The "hero sandwich" term is first cited in New York City in the 1930s, in the Work Progress Administration's Lexicon Of Trade Jargon (1937) and in a column by Walter Winchell (1939).
The long list of the names of sandwiches served on long rolls includes blimpie, bomber, Cuban (medianoche), Dagwood, garibaldi, gondola, grinder, hoagie, Italian, jawbreaker, muffuletta, peacemaker (La Mediatrice), pilgrim, pistolette, po' boy (poor boy), rocket, skyscraper, spiedie, spucky (spuckie, spukie), submarine (sub), torpedo, torta (Mexican po' boy), wedge and zeppelin (zep).
Double Tongued Word Wrester
1937 Greulich @ NYC LOTJ (Dec. 30) "Armored car guards jargon": Hero. A big sandwich.
23 June 1939, Charleston (WV) Daily Mail, "Things I Never Knew 'Til Now About Coney Island," Walter Winchell syndicated column, pg. 5, col. 4:
Tastiest tidbits on the Island are toasted rolls and bacon at Child's, the clams and shrimp cocktails at the Clam Bar, the honey buns at Hirsch's, the shashlik, fried shrimp, fried clams and chow mein on the boardwalk, the sunshine cocktail and shore dinner at Scoville's, the Hero Sandwich (a loaf of Italian bread with ham and Swiss, American or Bel Paese cheese), and, of course the hot corn and frankfurters all along the route.
9 August 1947, New York Herald Tribune, pg. 9, col. 6:
1,000 Grab Hero Snacks Daily
For Hearty Lunch on Ninth Ave.
(PHOTO CAPTION: A thousand heros a day are built for the Ninth Avenue lunch trade by Manganaro, the grocer)
Sandwich Is Built With
Half French Loaf, Split
Lengthwise, and Fillings
By Clementine Paddleford
Far off the beaten path of the epicures who eat luncheons of vichyssoise, smoked turkey and caviar in the sterile glitter of air-cooled emporiums, is the Manganaro grocery at 488 Ninth Avenue, famous for heros. A thousand men and women push, jostle, crowd to the store's long marble counter each noontime to grab up a hero, a cold beer or coffee. Some seven hundred eat lunch on the spot, another three hundred eat in the street or carry snacks back to their offices.
You know the hero? A monster contraption built like a sandwich but of vaster dimensions. The ordinary size costs 35 cents. That's half a French loaf of bread, the half split lengthwise, then the filling laid in. The filling may be proscuitto ham or mozzarele cheese or the two in combination. You can have tuna fish or sardines or salami. Some want a double hero, that's a whole loaf of the long French bread split lengthwise, then sandwiched, the price 70 cents. No mayonnaise, no butter, just bread and plenty of ham, cheese or whatever. The filling in, the top half of the loaf is clamped on and the whole bundled into a waiting hand.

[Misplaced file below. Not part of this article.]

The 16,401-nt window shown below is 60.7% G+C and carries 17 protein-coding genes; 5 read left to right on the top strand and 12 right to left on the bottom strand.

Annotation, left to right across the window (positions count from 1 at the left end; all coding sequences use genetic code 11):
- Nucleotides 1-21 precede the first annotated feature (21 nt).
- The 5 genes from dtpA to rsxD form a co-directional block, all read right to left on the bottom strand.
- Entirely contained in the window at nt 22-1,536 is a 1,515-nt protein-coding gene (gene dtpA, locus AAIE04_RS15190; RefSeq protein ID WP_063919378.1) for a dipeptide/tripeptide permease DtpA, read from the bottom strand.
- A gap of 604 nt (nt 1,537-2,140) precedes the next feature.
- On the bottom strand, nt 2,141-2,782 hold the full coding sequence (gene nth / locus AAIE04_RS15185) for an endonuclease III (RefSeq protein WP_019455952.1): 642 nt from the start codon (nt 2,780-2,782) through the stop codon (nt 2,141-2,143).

4 November 1949, Brooklyn (NY) Daily Eagle, pg. 19, col. 8:
On Flatbush Extension I passed a tiny restaurant, "Ann's Restaurant," a sign in the window advertises:
"We specialize in the largest Hero Sandwiches." A "Hero Sandwich," in case you don't know, consists of a half loaf of French or Italian bread cut through the middle lengthwise, and filled with salami, cheese or ham.
27 March 1954, New York Herald Tribune, pg. 11, col. 6:
Antolette's Grew From Hero Sandwich
"What did you folks do before you came here?"
"Ever hear of the Ross Steak House on Liberty St.? We had that and before then Delphi Steak House in Brooklyn. But we got our start serving hero sandwiches down by the Navy Yard. Every move we make the places get nicer."
4 August 1977, Washington (DC) Post, "Please Pass the Subs--Er, Hoagies, Er...," pg. E10:
Submarine, he (Howard Robboy of Temple University, who wrote an American Speech article on sandwich names -- ed.) found, is the most popular name for the sandwich, followed by hoagie, poor boy and grinder. In some cities they go by more than one name, such as Philadelphia, where one finds both hoagies and submarines. Other names are torpedo (Reno, San Antonio, San Diego), Italian sandwich (Louisville, Reading, Allentown), hero (New York City and Newark), rocket (Cheyenne and Cincinnati), bomber in Buffalo, mufalatta in New Orleans, Cuban sandwich in Miami, wedgie in Weschester County, N. Y. and slame in Berkeley. Norristown is the only place it is referred to as a zeppelin, and Madison the only place one finds it as a garibaldi.